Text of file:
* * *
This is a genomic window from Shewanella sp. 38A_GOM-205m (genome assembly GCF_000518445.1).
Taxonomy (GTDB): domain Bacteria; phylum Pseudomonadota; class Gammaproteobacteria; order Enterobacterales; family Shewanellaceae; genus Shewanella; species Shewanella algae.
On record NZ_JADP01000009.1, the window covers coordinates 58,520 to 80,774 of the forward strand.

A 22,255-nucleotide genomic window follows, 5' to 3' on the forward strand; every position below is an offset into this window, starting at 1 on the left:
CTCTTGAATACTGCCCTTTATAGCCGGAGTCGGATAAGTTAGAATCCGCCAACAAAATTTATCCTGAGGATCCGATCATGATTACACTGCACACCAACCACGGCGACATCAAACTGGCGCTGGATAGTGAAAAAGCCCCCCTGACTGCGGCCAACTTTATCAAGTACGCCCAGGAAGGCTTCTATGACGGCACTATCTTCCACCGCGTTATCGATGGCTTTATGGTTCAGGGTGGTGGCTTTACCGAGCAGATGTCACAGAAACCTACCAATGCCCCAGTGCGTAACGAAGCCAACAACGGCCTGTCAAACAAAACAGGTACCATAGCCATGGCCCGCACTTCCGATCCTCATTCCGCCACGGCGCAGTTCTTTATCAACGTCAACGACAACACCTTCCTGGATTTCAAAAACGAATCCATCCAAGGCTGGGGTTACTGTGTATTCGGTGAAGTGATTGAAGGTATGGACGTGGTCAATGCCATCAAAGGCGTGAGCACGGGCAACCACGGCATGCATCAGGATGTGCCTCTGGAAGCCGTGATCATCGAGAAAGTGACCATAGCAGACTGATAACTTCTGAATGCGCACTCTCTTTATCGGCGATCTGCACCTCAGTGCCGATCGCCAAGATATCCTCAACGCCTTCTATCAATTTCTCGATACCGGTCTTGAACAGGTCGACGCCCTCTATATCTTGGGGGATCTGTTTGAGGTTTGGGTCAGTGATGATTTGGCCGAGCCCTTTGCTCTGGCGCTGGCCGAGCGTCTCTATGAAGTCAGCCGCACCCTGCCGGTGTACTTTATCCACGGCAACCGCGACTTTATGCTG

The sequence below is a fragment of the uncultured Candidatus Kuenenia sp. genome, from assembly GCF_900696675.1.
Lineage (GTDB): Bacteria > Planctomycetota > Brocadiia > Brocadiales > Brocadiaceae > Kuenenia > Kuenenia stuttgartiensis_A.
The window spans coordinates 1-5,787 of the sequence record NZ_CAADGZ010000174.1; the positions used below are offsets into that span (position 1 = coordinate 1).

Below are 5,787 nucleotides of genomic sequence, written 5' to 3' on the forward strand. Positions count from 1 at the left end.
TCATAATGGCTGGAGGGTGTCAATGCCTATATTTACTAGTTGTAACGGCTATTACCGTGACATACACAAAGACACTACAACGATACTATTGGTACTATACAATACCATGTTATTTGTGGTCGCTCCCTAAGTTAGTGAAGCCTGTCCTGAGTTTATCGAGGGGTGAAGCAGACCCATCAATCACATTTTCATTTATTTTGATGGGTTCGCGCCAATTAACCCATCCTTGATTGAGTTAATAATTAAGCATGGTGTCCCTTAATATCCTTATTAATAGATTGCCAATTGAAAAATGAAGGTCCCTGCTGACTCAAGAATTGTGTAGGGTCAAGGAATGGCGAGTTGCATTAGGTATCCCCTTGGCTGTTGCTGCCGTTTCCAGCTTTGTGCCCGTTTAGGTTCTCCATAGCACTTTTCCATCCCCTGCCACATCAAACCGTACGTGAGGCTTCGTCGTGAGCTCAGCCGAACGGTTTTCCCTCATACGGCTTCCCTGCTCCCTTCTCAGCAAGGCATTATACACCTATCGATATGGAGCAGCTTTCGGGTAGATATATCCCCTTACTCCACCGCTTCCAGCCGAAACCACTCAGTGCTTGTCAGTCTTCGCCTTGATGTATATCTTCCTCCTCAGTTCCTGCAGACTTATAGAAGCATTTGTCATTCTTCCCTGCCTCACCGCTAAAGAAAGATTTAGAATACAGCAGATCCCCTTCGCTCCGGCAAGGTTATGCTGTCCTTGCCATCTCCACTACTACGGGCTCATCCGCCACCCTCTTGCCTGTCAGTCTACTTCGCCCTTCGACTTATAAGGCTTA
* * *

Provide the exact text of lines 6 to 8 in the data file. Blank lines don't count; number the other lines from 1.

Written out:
The sequence below is a fragment of the uncultured Candidatus Kuenenia sp. genome, from assembly GCF_900696675.1.
Lineage (GTDB): Bacteria > Planctomycetota > Brocadiia > Brocadiales > Brocadiaceae > Kuenenia > Kuenenia stuttgartiensis_A.
The window spans coordinates 1-5,787 of the sequence record NZ_CAADGZ010000174.1; the positions used below are offsets into that span (position 1 = coordinate 1).